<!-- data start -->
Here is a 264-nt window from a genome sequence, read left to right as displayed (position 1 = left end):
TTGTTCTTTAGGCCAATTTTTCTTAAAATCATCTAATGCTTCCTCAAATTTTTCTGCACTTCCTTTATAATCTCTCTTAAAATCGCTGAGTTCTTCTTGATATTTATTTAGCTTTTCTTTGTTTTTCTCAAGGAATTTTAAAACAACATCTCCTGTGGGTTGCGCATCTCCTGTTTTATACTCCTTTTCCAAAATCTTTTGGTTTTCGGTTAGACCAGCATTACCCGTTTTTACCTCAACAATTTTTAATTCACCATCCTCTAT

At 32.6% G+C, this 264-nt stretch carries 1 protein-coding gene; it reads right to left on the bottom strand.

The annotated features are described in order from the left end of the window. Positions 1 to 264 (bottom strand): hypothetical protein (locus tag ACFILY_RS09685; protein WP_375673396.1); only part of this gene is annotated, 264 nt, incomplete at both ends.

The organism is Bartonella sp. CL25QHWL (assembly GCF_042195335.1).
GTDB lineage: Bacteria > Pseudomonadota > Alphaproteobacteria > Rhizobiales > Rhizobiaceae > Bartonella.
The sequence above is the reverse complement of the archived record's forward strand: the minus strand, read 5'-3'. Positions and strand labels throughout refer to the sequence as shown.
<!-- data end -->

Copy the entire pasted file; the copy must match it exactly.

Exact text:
Here is a 264-nt window from a genome sequence, read left to right as displayed (position 1 = left end):
TTGTTCTTTAGGCCAATTTTTCTTAAAATCATCTAATGCTTCCTCAAATTTTTCTGCACTTCCTTTATAATCTCTCTTAAAATCGCTGAGTTCTTCTTGATATTTATTTAGCTTTTCTTTGTTTTTCTCAAGGAATTTTAAAACAACATCTCCTGTGGGTTGCGCATCTCCTGTTTTATACTCCTTTTCCAAAATCTTTTGGTTTTCGGTTAGACCAGCATTACCCGTTTTTACCTCAACAATTTTTAATTCACCATCCTCTAT

At 32.6% G+C, this 264-nt stretch carries 1 protein-coding gene; it reads right to left on the bottom strand.

The annotated features are described in order from the left end of the window. Positions 1 to 264 (bottom strand): hypothetical protein (locus tag ACFILY_RS09685; protein WP_375673396.1); only part of this gene is annotated, 264 nt, incomplete at both ends.

The organism is Bartonella sp. CL25QHWL (assembly GCF_042195335.1).
GTDB lineage: Bacteria > Pseudomonadota > Alphaproteobacteria > Rhizobiales > Rhizobiaceae > Bartonella.
The sequence above is the reverse complement of the archived record's forward strand: the minus strand, read 5'-3'. Positions and strand labels throughout refer to the sequence as shown.